Federal Agency Legalizes Self-Driving Cars Without Steering Wheels, Pedals

NHTSA is helping pave the way for Level 5 autonomous cars and trucks.

Craig Cole Former reviews editor
Craig brought 15 years of automotive journalism experience to the Cars team. A lifelong resident of Michigan, he's as happy with a wrench or welding gun in hand as he is in front of the camera or behind a keyboard. When not hosting videos or cranking out features and reviews, he's probably out in the garage working on one of his project cars. He's fully restored a 1936 Ford V8 sedan and then turned to resurrecting another flathead-powered relic, a '51 Ford Crestliner. Craig has been a proud member of the Automotive Press Association (APA) and the Midwest Automotive Media Association (MAMA).
Craig Cole
2 min read
EasyMile autonomous shuttle - front
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EasyMile autonomous shuttle - front

NHTSA wants to ensure you're just as safe while cruising around in something like this as you would be in a human-driven vehicle.


On Thursday, the National Highway Traffic Safety Administration announced a groundbreaking rule change that updates Federal Motor Vehicle Safety Standards. The regulatory change clears the way for driverless cars that don't have traditional controls like a steering wheel or pedals.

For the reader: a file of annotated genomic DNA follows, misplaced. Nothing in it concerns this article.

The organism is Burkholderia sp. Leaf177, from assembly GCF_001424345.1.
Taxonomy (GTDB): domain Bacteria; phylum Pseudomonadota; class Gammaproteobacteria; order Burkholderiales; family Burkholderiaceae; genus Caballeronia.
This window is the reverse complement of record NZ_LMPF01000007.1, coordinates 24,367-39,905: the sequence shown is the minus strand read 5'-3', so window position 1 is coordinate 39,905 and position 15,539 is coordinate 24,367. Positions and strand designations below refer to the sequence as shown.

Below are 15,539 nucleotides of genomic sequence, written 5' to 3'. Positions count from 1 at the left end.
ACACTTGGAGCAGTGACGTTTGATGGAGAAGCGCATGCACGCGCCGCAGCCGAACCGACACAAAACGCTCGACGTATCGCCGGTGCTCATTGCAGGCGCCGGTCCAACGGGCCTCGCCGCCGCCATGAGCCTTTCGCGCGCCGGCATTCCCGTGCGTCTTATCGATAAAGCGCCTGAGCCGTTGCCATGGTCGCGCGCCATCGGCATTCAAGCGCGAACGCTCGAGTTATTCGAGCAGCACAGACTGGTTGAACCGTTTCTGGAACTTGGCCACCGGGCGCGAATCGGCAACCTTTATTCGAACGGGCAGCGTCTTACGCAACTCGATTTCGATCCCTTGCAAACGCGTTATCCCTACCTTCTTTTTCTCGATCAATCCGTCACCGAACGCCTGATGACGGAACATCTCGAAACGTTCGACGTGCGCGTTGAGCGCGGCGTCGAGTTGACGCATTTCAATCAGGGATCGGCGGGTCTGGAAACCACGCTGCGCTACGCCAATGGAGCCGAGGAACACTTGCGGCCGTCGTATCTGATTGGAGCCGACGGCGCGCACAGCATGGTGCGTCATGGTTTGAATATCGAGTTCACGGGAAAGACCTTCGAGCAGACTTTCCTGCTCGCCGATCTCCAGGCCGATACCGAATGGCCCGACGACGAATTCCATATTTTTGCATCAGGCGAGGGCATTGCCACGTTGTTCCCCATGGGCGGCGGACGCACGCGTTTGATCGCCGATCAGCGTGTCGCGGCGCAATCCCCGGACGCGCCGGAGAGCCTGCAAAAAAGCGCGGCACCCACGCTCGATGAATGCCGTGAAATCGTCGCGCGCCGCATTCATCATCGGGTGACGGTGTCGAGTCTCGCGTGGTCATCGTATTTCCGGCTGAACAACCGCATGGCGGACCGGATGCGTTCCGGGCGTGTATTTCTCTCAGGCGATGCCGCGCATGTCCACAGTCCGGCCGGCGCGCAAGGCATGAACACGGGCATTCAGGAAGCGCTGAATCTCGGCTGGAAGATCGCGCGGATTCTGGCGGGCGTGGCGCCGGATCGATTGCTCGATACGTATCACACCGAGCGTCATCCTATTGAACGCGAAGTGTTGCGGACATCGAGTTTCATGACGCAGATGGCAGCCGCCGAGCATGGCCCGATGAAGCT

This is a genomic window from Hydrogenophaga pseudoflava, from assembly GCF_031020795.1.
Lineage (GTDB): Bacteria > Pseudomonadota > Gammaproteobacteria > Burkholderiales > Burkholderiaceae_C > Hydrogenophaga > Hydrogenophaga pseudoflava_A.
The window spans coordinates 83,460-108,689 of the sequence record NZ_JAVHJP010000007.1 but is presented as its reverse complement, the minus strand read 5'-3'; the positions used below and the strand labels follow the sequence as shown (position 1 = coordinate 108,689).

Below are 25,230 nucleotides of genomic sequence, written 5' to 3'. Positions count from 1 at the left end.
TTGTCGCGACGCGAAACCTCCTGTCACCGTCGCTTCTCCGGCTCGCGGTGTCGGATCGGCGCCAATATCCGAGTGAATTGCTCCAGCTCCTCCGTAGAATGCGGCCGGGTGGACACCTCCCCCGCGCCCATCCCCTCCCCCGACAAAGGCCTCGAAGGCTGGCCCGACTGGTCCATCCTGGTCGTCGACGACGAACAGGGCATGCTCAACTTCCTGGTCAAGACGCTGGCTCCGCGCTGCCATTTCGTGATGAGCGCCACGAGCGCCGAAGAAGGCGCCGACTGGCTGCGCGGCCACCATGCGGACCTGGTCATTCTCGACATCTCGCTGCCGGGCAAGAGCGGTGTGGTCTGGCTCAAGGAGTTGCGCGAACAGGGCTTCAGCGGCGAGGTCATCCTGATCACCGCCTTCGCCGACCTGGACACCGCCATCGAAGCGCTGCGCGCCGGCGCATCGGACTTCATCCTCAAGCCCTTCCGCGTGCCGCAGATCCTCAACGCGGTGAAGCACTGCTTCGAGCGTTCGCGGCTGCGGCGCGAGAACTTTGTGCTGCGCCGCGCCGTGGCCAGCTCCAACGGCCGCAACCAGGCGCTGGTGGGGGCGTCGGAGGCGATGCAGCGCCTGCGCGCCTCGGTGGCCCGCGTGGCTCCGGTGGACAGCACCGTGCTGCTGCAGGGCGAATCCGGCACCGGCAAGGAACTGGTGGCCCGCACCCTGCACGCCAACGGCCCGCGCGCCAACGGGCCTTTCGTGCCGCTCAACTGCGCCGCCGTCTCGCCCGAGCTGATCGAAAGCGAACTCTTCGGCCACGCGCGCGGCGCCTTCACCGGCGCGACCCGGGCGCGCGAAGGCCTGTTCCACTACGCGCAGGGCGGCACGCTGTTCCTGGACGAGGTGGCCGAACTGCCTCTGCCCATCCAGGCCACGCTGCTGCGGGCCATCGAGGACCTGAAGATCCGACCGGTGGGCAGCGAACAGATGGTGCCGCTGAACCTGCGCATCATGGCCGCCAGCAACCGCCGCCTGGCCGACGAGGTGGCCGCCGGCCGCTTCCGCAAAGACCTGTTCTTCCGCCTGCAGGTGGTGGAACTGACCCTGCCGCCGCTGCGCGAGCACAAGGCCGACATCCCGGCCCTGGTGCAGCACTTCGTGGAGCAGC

FMVSS requirements inform virtually every aspect of production cars, setting out exacting rules that every automaker must follow, right down to mandating things like windshield wiper placement and even motor speeds. Up until now, federal law has required a dedicated driver's seat, steering wheel, steering column and pedals in vehicles, crimping auto and tech company ambitions for testing prototype vehicles.

There are no fully autonomous vehicles  on sale to consumers today, but they're something manufacturers and supplier companies are hard at work developing. When they eventually go on sale -- if and whenever that might be -- NHTSA wants to be prepared: "The agency acknowledges that uncertainty continues to exist around the development and potential deployment of ADS-equipped (automated driving systems) vehicles. Nevertheless, NHTSA believes it is appropriate to finalize this action at this time in anticipation of emerging ADS vehicle designs that NHTSA has seen in prototype form." The pod cars are coming, folks.

At a high level, this rules change clarifies what automakers must do when applying safety standards to vehicles without traditional manual controls. Even though future autonomous cars and trucks will feature unique designs and will almost certainly be less likely to crash than human-driven vehicles, they must "provide the same high levels of occupant protection as current passenger vehicles." Basically, there's no reason a driverless car shouldn't be as safe as a conventional vehicle.

NHTSA's new rules should prevent automakers from stripping safety equipment out of future driverless cars to save weight or cost. These rules also cover things from seating positions to occupant-less vehicles to airbag placement and more.

In a release from NHTSA, US Transportation Secretary Pete Buttigieg said, "Through the 2020s, an important part of USDOT's safety mission will be to ensure safety standards keep pace with the development of automated driving and driver assistance systems." He also added, "This new rule is an important step, establishing robust safety standards for ADS-equipped vehicles." For more information on all of this, you can read NHTSA's entire updated document. But be warned: It's long and very boring.

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